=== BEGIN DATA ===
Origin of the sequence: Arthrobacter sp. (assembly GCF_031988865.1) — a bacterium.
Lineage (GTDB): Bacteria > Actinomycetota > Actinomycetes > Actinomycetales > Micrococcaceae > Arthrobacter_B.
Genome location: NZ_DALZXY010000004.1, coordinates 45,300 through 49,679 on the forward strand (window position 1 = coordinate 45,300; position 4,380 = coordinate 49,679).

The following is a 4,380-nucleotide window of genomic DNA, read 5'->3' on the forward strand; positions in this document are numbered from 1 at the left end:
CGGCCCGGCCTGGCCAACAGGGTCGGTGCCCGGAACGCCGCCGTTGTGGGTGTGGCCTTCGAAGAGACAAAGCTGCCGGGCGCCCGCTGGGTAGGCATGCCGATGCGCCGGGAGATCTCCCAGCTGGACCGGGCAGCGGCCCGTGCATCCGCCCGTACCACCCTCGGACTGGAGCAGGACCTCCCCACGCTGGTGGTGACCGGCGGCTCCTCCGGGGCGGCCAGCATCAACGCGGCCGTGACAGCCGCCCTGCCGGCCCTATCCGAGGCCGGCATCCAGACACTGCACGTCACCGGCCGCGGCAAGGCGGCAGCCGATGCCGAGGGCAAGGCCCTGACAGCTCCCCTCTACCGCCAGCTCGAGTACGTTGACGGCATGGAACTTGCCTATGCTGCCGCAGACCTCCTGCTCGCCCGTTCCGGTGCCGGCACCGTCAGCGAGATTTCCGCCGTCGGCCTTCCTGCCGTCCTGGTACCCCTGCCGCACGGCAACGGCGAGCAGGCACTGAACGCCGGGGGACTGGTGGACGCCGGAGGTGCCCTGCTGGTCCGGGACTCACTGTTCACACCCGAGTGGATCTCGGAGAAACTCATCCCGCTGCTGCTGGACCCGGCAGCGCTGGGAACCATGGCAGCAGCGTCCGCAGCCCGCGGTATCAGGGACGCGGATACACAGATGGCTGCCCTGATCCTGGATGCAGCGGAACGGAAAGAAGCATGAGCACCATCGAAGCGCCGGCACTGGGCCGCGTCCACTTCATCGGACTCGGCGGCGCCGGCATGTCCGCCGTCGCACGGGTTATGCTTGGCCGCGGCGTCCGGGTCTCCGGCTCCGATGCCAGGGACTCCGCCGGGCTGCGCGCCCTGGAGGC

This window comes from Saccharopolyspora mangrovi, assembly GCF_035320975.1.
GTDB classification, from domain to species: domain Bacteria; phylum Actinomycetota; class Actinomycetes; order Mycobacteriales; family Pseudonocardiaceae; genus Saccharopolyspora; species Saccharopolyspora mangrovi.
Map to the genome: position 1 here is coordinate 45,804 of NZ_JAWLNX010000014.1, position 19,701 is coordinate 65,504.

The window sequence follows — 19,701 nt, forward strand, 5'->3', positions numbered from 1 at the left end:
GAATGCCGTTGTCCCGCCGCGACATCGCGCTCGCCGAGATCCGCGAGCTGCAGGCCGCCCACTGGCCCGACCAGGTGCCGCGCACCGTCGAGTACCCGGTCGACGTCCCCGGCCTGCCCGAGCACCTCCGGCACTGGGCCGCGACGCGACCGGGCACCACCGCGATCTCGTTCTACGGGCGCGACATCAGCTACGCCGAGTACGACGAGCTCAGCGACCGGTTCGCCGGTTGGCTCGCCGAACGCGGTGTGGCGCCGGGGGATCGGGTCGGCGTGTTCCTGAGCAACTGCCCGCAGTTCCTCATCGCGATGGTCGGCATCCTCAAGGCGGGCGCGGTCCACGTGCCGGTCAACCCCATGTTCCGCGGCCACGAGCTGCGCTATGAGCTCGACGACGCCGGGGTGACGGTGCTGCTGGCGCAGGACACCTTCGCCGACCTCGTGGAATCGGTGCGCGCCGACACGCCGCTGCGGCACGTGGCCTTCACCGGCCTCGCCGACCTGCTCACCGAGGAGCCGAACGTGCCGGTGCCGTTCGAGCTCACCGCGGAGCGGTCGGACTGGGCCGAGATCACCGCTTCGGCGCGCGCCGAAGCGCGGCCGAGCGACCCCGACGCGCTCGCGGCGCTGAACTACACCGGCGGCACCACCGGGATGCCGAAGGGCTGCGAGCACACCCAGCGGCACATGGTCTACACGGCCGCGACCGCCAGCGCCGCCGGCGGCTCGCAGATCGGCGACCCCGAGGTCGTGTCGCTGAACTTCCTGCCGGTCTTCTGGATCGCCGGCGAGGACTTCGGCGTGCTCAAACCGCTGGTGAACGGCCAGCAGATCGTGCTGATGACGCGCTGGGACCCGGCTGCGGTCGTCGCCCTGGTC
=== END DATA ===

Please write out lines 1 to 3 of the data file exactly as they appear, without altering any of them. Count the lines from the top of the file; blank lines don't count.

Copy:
Origin of the sequence: Arthrobacter sp. (assembly GCF_031988865.1) — a bacterium.
Lineage (GTDB): Bacteria > Actinomycetota > Actinomycetes > Actinomycetales > Micrococcaceae > Arthrobacter_B.
Genome location: NZ_DALZXY010000004.1, coordinates 45,300 through 49,679 on the forward strand (window position 1 = coordinate 45,300; position 4,380 = coordinate 49,679).